Rescued from an equine hell


The rather handsome chap in this picture is called Zippy. He is a Gelderlander, a breed of horse developed in the province of Gelderland in the Netherlands. These horses were originally bred to be stylish carriage horses, yet versatile enough for farm work, but the breed declined in popularity during the middle of the 20th century. Zippy lives at the Ada Cole Rescue Centre in Essex, one of four Visitor Centres operated by Redwings, the largest horse sanctuary in the UK. At the age of just seven years, Zippy can look forward to a long and contented life at Redwings, where all his needs can be met. Sadly, just over five years ago, his outlook was decidedly less positive as he faced a very short and bleak future.

Zippy was one of the many horses, ponies and donkeys removed from the horrors of Spindles Farm near Amersham in Buckinghamshire in January 2008. A visit to the farm by RSPCA inspectors revealed more than 125 equines in a state of utter neglect, with many close to death. The remains of 32 dead animals in various stages of decomposition lay amongst those still alive. A massive rescue operation was launched on 9th January involving the RSPCA, the police and a coalition of equine welfare charities including Redwings Horse Sanctuary. Redwings alone contributed 30 staff and 8 horseboxes to the operation. A total of 115 equines were taken away from the farm, but sadly a number of others were too far gone to have any chance of recovery and had to be put down on site. The operation hit the national media headlines and provoked outrage and disbelief amongst many members of the general public. 21 of the equines were taken to Redwings on the evening of the rescue, with the others being dispersed to a number of other sites around the country.

In June 2009 horse trader Jamie Gray, the owner of Spindles Farm, was sentenced to six months imprisonment, fined £400,000 and banned from keeping horses for life, the maximum penalty available to the court on charges of causing unnecessary suffering to animals and failing to protect animals from pain, injury, suffering and disease. Other members of the Gray family received lesser sentences. With the court case out of the way, ownership of the rescued animals was transferred to the RSPCA and other charities involved in the rescue operation. In addition to the equines that first came to Redwings, a number of others were transferred from RSPCA boarding facilities. In total, Redwings now has ownership of 66 equines associated with the rescue, although this does include 6 foals born to animals taken from Amersham.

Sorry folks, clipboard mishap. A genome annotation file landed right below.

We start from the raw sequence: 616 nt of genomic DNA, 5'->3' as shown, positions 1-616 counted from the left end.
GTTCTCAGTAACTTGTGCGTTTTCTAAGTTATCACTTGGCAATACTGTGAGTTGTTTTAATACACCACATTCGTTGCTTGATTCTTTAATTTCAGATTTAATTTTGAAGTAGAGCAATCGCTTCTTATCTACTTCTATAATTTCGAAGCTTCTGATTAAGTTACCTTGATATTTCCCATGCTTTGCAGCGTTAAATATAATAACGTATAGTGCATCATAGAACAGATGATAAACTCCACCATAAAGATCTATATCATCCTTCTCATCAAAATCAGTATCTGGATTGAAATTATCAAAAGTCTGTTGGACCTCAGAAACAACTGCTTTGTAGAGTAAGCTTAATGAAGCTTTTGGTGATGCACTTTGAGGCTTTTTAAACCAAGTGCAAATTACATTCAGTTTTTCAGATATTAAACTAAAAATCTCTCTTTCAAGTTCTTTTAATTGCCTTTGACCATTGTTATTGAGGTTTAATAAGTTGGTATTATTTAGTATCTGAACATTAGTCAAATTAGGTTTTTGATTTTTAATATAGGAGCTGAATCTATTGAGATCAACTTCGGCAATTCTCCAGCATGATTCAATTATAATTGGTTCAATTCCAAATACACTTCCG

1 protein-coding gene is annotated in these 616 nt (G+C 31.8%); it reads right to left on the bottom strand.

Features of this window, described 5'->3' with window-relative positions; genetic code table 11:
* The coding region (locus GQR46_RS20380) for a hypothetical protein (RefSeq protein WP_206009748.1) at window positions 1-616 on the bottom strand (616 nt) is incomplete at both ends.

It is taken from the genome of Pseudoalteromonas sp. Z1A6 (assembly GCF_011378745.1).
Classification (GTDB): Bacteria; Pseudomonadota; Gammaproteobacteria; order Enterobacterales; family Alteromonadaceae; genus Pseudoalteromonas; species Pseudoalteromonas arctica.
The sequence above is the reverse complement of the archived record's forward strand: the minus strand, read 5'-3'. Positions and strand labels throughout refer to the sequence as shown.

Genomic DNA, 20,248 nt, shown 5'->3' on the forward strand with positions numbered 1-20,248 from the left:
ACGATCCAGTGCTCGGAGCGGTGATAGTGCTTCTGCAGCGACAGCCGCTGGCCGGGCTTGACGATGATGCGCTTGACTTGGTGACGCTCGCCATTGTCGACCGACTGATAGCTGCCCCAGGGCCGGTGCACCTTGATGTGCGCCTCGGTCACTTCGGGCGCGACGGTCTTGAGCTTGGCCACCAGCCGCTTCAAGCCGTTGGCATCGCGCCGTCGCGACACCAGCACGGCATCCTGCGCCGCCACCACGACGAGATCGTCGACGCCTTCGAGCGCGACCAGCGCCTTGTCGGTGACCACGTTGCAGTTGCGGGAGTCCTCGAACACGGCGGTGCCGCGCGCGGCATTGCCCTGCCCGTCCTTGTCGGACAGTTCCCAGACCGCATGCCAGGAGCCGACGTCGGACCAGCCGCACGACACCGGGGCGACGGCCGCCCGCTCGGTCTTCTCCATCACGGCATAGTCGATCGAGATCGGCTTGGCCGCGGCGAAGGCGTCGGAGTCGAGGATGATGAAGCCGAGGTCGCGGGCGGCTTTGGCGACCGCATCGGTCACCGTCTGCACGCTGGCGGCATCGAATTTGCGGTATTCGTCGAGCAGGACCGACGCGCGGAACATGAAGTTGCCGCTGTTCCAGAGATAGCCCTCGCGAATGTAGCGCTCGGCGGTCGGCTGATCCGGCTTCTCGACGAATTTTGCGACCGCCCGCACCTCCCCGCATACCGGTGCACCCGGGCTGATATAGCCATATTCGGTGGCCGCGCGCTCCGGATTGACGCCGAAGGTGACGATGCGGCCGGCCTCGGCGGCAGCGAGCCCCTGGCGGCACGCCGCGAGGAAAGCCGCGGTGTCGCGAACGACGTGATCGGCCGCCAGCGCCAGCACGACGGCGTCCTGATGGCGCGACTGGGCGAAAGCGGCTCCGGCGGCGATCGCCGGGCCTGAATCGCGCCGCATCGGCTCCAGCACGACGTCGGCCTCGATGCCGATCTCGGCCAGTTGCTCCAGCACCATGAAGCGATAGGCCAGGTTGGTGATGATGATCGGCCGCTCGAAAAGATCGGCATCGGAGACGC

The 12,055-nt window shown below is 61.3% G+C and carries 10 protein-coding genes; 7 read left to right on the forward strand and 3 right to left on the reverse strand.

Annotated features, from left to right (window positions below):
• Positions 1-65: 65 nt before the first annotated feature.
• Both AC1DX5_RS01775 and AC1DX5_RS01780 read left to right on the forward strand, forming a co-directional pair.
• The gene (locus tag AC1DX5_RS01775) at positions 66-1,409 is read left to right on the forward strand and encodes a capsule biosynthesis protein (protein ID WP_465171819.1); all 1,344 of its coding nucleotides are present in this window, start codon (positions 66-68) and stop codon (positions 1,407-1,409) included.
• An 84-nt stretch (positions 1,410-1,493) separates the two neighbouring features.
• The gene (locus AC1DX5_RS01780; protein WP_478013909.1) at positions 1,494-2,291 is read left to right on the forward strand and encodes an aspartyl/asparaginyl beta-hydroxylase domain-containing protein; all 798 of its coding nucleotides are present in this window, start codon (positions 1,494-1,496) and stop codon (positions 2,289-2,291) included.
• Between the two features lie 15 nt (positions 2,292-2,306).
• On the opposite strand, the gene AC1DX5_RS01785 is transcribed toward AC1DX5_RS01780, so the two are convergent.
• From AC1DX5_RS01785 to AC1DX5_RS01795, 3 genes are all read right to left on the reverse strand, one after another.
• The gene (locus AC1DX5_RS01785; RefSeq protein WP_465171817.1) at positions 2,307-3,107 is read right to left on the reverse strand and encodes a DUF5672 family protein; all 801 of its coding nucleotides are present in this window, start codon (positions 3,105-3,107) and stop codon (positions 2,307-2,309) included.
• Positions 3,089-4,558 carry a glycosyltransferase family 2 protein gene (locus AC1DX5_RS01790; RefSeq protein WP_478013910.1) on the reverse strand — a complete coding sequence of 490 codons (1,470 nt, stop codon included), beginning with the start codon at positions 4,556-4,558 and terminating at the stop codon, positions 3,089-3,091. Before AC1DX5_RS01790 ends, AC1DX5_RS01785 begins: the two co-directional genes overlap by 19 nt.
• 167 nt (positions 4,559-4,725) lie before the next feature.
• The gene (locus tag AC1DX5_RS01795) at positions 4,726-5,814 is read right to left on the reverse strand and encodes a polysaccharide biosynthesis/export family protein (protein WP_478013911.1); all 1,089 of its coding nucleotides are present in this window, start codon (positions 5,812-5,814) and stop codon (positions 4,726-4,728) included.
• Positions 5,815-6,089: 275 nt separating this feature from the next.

After investing a great deal of time, care and patience into the surviving Amersham rescue animals, all have gone on to recover physically. However, many of them still have complex psychological issues and still require ongoing work from the caring staff at Redwings. Some of the animals that are physically fit, but not suitable for re-homing have been added to the popular Redwings Adoption Scheme. Hence, Zippy the Gelderlander now has a permanent home at the Ada Cole Rescue Centre at Broadley Common, where he has become a very firm favourite with visitors, and recently celebrated his birthday on 18th August. The picture shows the 16hh gentle giant with one of his greatest fans, Monika Korsak. Monika regularly drops in to the centre to say hello to her friend.


As mentioned above, Redwings has four Visitor Centres across the country. In addition to the Ada Cole Rescue Centre (EN9 2DH) there is the Caldecott Visitor Centre in Norfolk (NR31 9EY) the Oxhill Rescue centre in Warwickshire (CV35 0RP) and the recently-opened Aylsham Visitor Centre in Norfolk (NR11 6UE). Entry to all of the Visitor Centres is free, but there are seasonal opening times so please check the Redwings website for details if you are thinking of paying a visit. Redwings HQ is at Hapton in Norfolk and is not normally open to the public. It does, however, open for two special weekends each year. The next open weekend at Hapton is on 7th/8th December 2013. Again, details of this can be found on the Redwings website.

(This article was first published in “MK Pulse” magazine in October 2013.)